The other two complainants, who also run track, have chosen to remain anonymous.
"Girls deserve to compete on a level playing field. Forcing female athletes to compete against boys is grossly unfair and destroys their athletic opportunities," said ADF Legal Counsel Christiana Holcomb in a statement posted on the organization's website.
"Title IX was designed to eliminate discrimination against women in education and athletics, and women fought long and hard to earn the equal athletic opportunities that Title IX provides. Allowing boys to compete in girls' sports reverses nearly 50 years of advances for women under this law."
Speaking on Fox News, Soule said that she has received "nothing but support" from her teammates and from other athletes, but she has "experienced some retaliation from school officials and coaches."
In a 2018 interview after the state championships, Soule said that she had "no problem with [the male athletes] wanting to be a girl," but that she did not think it was right that she had to race males.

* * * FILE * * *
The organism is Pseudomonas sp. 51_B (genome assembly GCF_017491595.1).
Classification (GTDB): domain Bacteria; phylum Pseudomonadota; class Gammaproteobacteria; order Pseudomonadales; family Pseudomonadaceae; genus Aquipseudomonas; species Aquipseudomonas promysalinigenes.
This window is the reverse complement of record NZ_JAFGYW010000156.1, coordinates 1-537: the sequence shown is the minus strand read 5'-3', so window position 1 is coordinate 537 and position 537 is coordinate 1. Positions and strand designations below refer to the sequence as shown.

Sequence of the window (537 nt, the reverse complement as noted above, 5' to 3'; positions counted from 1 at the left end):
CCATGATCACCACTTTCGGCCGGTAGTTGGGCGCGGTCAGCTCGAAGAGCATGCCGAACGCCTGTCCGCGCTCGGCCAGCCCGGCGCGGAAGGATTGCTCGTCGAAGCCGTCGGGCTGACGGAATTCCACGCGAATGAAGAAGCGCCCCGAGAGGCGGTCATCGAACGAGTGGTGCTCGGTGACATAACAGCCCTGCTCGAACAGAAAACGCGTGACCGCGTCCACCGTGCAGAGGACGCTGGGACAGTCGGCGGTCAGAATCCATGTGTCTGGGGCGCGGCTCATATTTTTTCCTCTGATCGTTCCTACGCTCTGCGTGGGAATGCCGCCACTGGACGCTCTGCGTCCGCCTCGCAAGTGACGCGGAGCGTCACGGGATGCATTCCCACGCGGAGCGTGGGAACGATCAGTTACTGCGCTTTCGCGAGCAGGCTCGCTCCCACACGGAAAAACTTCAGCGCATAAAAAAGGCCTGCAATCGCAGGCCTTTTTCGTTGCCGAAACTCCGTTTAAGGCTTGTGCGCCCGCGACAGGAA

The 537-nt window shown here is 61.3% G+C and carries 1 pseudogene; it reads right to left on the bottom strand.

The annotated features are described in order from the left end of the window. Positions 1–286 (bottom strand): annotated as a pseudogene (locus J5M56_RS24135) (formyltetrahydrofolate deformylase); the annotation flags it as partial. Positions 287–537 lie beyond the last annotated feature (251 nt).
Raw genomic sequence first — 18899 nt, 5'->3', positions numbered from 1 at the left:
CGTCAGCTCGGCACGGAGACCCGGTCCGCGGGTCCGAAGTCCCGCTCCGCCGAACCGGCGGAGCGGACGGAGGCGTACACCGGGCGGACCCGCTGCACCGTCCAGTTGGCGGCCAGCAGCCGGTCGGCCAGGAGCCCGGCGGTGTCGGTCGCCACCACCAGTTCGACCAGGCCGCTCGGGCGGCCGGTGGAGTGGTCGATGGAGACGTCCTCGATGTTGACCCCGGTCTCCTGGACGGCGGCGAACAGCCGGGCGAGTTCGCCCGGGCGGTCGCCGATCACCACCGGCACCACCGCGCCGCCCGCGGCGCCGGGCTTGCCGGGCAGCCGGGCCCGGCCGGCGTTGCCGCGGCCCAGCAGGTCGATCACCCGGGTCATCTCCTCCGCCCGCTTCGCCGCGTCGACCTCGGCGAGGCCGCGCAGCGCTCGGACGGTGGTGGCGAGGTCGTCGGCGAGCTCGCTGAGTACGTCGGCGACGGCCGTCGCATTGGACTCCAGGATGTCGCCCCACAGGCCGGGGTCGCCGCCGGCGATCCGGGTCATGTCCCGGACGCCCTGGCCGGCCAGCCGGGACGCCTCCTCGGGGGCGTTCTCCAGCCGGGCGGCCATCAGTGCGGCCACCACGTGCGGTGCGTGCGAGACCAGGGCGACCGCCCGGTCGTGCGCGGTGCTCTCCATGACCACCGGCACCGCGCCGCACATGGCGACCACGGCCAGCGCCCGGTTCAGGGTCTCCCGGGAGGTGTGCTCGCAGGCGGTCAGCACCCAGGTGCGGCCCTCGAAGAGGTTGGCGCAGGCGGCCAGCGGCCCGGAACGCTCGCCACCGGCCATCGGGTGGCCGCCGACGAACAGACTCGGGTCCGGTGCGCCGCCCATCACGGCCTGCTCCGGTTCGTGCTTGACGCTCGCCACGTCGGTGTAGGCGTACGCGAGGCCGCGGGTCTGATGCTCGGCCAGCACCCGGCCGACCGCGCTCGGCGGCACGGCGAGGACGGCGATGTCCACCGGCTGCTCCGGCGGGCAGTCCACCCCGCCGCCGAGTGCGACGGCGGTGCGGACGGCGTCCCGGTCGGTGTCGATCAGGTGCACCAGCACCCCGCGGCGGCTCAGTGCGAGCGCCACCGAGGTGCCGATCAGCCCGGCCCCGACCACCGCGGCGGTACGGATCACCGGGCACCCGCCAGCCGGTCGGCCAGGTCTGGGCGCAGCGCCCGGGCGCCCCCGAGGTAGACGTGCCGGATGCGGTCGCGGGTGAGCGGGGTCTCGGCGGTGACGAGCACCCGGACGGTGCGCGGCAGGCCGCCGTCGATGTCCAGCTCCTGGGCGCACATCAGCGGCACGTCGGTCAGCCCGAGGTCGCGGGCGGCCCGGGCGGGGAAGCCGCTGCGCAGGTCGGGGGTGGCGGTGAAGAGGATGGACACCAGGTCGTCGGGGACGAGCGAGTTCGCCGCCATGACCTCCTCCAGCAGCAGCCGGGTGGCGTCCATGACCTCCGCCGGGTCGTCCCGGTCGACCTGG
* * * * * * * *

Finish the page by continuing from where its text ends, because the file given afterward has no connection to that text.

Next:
"I think it's unfair to the girls who work really hard to do well and qualify for Opens and New Englands," she said in 2018. The New England championships serve as a scouting venue for many college-level coaches.
Earlier this month, the Congregation for Catholic Education issued a document laying out principles for Catholic engagement with so-called gender theory, which posits that biological sex and gender are intrinsically mutable and seperable.
The document, titled "Male and Female He Created Them," called gender theory an effort "chiefly to create a cultural and ideological revolution driven by relativism, and secondarily a juridical revolution, since such beliefs claim specific rights for the individual and across society."
"There is a need to reaffirm the metaphysical roots of sexual difference, as an anthropological refutation of attempts to negate the male-female duality of human nature, from which the family is generated," said the document.
"The denial of this duality not only erases the vision of human beings as the fruit of an act of creation but creates the idea of the human person as a sort of abstraction who 'chooses for himself what his nature is to be.'"